Cara Lieurance

Announcer & Producer

Cara Lieurance covers local music with live morning interviews, and produces WMUK's Let's Hear It weekday evenings Tues-Fri, showcasing local interviews and performances. She also produces The Pure Drop, an hour of Celtic music, with musician Dave Marlatt.

Email: cara.lieurance (at) wmich.edu

Fir0002/Flagstaffotos (Wikimedia Commons)

Western Michigan University alumna Kitsie Emerson was pursuing an advanced degree in piano at Queens College, and she was becoming miserable. In a city crowded with hungry pianists, she had been confined to her tiny apartment for months, practicing. So, for a change of pace (and to satisfy a degree requirement), she signed up for lessons on a few non-western instruments. One was the gamelan.


Kevin Kennedy

The Sphinx Virtuosi are performing at Western Michigan University tonight as part of its 9th annual national tour. On the eve of a sold-out concert at Carnegie Hall last week, cellist Karlos Rodriguez spoke with Cara Lieurance about the tour, the music, and how the Sphinx Organization has impacted diversity in classical music.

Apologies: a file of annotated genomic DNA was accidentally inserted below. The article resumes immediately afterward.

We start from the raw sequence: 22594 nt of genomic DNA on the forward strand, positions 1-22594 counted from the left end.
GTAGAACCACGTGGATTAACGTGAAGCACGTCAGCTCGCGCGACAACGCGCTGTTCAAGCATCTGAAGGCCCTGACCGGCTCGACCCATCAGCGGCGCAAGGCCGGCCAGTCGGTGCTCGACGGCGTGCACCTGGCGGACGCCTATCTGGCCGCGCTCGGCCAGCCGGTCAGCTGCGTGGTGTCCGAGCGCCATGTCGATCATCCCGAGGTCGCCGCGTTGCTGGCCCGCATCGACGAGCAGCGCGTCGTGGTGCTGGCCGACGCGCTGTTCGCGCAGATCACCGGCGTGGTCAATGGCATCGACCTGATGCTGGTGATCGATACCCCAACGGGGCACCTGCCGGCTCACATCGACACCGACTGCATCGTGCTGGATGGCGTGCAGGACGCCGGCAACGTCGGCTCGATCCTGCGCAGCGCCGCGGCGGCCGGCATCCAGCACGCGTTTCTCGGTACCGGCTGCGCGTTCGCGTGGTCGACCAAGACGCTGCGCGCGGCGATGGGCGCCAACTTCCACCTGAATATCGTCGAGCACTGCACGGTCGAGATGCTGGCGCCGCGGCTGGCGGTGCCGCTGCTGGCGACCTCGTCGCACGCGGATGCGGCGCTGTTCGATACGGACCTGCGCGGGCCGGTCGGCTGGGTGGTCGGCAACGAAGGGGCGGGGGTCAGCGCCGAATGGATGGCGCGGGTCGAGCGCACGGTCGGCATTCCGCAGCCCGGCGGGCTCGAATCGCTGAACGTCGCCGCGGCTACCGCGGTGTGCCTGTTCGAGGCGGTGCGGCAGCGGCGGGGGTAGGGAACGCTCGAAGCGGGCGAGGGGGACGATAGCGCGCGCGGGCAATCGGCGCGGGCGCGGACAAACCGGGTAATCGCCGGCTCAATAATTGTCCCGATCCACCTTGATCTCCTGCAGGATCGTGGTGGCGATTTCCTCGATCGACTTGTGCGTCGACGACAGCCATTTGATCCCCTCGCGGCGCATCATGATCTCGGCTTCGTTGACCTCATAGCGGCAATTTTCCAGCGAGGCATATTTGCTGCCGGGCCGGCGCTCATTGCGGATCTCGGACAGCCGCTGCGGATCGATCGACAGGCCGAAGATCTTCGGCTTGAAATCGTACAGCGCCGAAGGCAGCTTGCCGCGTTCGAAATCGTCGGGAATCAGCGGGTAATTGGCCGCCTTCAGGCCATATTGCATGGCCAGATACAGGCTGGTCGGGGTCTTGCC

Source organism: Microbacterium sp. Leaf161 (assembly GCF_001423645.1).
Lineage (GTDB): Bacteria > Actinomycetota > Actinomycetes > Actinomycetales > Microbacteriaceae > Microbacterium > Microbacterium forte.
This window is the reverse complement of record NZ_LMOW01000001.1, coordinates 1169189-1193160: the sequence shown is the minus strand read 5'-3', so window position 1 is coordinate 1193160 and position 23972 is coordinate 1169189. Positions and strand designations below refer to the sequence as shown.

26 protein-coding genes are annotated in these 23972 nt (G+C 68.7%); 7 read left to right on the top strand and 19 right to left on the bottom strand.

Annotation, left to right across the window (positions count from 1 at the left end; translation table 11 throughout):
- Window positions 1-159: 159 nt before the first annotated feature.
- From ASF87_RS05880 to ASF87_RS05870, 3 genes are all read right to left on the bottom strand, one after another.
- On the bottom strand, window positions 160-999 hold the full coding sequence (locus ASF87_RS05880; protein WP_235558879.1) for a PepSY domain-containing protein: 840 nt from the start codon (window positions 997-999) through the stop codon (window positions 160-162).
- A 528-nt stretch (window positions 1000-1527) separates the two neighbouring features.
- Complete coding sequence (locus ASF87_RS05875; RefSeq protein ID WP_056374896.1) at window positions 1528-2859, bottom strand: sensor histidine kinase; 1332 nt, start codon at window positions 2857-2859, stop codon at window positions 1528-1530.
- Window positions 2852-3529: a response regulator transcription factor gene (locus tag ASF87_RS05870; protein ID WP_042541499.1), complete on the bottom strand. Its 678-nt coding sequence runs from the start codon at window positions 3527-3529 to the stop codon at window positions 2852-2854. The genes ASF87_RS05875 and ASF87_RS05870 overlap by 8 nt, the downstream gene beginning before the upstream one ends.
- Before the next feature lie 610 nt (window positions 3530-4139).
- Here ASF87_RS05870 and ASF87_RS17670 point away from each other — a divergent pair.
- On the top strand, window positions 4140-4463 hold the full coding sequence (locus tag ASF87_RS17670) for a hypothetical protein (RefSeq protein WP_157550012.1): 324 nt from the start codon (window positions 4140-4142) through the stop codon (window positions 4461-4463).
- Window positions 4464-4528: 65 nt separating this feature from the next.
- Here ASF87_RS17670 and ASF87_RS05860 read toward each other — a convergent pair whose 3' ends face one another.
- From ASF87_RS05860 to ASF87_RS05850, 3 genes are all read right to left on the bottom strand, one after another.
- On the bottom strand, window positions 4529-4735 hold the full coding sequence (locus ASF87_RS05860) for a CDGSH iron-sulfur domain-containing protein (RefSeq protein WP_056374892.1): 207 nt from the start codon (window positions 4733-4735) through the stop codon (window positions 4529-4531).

The Kalamazoo Concert Band opens its 55th season on October 22 with a free concert in Chenery Auditorium called It's About Time. In a conversation with Cara Lieurance, director Tom Evans the idea of the program was sparked by reading that on October 22, 1884, the Greenwich Meridian was adopted at the International Meridian Conference, standardizing time zones around the world.


Three top choral groups at Western Michigan University will join together Sunday to sing about life's unifying moments in a free program called And So It Goes: The Cycles of Our LivesIn a conversation with Cara Lieurance, Dr. Kimberly Adams, director of the University Chorale, says she landed on the idea earlier in the summer, when her music player landed randomly on the King's Singers' choral adaptation of Billy Joel's pop tune, "And So It Goes." 


fareed.com

Fareed Haque first set himself apart from other guitarists with a simple tactic: play faster than anyone else. But he had other gifts which would round out his youthful need for speed.  An ear for jazz, world, rock, and fusion music, a deep study of classical guitar, and a multi-cultural upbringing helped him become one of the most complete guitarists working today.


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